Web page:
Health
10:35 am
Wed December 21, 2011

Disability Groups Don’t Care for KanCare

Family members and caregivers of Kansans with developmental disabilities are not happy with the Brownback Administration’s plan to include them in the new managed care approach to Medicaid services called KanCare.

This story was written and reported by Bryan Thompson

The Basics Of KanCare

The basic concept of KanCare is that by better managing the primary care needs of Kansans with Medicaid, the state can keep them healthier.  And if they can avoid going to the hospital as a result, the state will save money. 

The Kansas Department on Aging is responsible for these programs under the reorganization ordered by Governor Sam Brownback.  Secretary Shawn Sullivan says providers, like Johnson County Developmental Supports, who currently contract for these services are included.  They will be part of the provider network for all three of the managed care organizations that win state contracts.

Sullivan says some services may change.

“I can’t offer a blanket assurance that every single service that every consumer is receiving now will continue, because those are reauthorized on an annual basis, and needs change,” says Sullivan

Sullivan says CMS—the federal Centers for Medicare and Medicaid Services—wants the state to provide what’s known as “conflict-free case management”.  That means the agency providing direct services to a customer can’t be in charge of case management for that same consumer.    The case manager is the person who oversees all of the services a person with disabilities might need.

A Lack Of Expertise

Currently, agencies like Johnson County Developmental Supports provide services like personal assistants, for example, as well as the case management for those services.  Maury Thompson heads that group.  She says what people with developmental disabilities need are services to help them live as independently as possible, but that many managed care organization don’t have expertise in supporting the developmentally disabled.

 “Quite frankly, I’ve heard from some of them, we’re really not interested in having you all included in this, but if the administration includes you, of course we’re going to bid on the contract, and we’ll figure out how to do it,” says Thompson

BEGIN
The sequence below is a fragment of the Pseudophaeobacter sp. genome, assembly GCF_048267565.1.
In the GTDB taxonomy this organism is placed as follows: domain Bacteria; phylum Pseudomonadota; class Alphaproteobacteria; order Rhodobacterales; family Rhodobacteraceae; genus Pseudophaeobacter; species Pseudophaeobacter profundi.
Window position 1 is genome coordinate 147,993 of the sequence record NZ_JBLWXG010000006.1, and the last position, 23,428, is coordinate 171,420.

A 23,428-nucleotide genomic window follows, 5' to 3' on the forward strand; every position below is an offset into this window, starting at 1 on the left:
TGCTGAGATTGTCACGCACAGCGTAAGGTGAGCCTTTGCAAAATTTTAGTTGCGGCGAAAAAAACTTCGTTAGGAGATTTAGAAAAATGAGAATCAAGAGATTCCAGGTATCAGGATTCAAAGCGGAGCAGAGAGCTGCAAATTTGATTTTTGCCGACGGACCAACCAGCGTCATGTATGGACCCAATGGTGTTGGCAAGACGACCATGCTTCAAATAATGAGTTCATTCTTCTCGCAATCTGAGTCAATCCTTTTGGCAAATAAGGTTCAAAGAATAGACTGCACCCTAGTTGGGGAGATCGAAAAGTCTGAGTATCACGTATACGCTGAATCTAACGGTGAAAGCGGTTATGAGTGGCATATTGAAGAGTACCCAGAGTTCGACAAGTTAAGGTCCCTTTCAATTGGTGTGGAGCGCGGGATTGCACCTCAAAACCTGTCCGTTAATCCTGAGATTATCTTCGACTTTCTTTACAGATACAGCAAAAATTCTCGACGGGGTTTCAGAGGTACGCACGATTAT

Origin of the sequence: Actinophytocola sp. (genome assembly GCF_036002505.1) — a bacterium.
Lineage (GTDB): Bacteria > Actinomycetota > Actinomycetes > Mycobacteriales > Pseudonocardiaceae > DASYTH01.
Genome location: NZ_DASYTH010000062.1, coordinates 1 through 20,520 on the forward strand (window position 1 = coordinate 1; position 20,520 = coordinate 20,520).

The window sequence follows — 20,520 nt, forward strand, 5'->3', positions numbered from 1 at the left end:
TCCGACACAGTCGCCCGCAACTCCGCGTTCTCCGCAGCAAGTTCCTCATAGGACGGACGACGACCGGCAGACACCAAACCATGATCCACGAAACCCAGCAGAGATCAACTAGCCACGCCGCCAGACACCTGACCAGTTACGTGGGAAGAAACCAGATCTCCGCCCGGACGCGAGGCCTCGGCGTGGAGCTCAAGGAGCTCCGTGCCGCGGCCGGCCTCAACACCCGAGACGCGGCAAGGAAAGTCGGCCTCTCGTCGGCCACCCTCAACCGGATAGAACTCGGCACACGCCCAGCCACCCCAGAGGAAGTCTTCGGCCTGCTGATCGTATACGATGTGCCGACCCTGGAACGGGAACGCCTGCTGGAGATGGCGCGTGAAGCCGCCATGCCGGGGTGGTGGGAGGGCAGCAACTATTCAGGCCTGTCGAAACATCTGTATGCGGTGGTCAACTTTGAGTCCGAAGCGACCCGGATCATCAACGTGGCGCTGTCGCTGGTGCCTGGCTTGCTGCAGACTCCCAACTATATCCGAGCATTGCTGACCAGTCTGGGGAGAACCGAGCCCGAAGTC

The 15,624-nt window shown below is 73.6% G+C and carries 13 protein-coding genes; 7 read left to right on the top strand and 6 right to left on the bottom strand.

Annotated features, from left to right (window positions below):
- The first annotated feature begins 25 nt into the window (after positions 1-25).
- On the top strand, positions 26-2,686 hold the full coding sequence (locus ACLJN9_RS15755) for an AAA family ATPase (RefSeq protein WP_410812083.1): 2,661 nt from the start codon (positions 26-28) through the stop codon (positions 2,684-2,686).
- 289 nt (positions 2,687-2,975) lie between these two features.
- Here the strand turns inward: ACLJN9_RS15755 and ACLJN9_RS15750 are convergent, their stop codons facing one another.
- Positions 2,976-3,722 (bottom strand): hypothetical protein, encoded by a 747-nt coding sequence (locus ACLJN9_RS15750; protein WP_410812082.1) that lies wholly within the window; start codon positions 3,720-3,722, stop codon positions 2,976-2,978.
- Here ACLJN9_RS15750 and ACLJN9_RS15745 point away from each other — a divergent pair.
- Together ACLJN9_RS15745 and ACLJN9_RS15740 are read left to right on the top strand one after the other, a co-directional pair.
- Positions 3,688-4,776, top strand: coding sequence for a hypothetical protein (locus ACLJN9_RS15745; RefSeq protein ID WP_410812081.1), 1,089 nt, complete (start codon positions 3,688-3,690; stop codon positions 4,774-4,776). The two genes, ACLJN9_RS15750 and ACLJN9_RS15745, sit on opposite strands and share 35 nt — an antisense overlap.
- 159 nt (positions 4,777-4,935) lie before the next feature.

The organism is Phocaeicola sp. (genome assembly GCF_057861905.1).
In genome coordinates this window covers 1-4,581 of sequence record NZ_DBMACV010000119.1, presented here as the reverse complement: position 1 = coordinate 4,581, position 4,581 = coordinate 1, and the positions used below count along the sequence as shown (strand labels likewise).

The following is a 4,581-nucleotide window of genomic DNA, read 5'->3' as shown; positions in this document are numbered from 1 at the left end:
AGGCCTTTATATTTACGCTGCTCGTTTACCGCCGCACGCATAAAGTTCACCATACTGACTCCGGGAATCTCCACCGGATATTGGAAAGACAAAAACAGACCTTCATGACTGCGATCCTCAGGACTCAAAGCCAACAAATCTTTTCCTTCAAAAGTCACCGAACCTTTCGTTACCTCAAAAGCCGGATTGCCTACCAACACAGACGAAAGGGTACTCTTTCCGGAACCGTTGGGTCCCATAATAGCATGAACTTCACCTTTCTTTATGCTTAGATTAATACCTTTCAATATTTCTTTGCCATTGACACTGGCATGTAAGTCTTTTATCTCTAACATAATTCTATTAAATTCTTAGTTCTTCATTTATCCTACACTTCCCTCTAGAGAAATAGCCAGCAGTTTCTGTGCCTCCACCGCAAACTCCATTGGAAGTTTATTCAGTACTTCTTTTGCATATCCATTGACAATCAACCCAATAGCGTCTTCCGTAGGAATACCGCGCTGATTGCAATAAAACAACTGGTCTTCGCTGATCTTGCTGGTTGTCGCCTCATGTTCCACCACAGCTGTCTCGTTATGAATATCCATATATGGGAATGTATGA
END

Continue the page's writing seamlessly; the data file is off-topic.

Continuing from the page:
Outcry At A Forum

Johnson County Developmental Supports organized a town hall forum, expecting about 50 people to show up.  Instead, 250 people packed the hotel convention room.  Many of them were frustrated at the prospect of having their loved ones forced into KanCare. 

Julie Sewell is the legal guardian for her 21-year-old, developmentally-disabled granddaughter, whose mother died more than a decade ago.  Sewell’s granddaughter is served by Johnson County Developmental Supports.

“Together we’ve put together a circle of support for her where she’s safe, and she’s covered for when I get hit by the bus, and I don’t know if she could survive this change,” says Sewell.

Sewell’s concern is that the private contractors who operate KanCare might not keep the support staff who’ve developed a long-term relationship with her granddaughter.

Another caregiver feels much the same way.  Anne Hull has two grown sons with developmental disabilities.

Hull says her sons need a case manager that knows about them.

“I don’t believe that someone assigned to us from a corporation—maybe even outside of our state—would have that knowledge,” says Hull.

A Race To The Bottom?

Bill Craig heads Lakemary Center, in Paola.  He fears the changes might lead to a race to the bottom.

“You would get the lowest bidder, the providers who are willing to cut the corners so that they can retain their ability to stay in business, and make promises that down the road cannot be met,” says Craig.

Craig says a better idea is to go ahead and apply managed care to the medical needs of people with developmental disabilities, but leave their ongoing services and supports out of it

“And this is the model that every state in the union, with one or two exceptions, has chosen, is to carve out long-term services, because they just don’t fit,” says Craig.

According to Craig, only two state have tried to include some of those services.

“I just don’t think Kansas is the place to be doing the experiment on these most vulnerable citizens,” says Craig.

Based On Best Practices

Secretary of Aging Shawn Sullivan says the Kansas proposal is based on what a number of other states have found to be best practices.  He insists that the managed care program needs to include everything, including social services and supports. 

Managed care organizations have until the end of January to submit bids for a share of the contract.

This story was written and reported by Bryan Thompson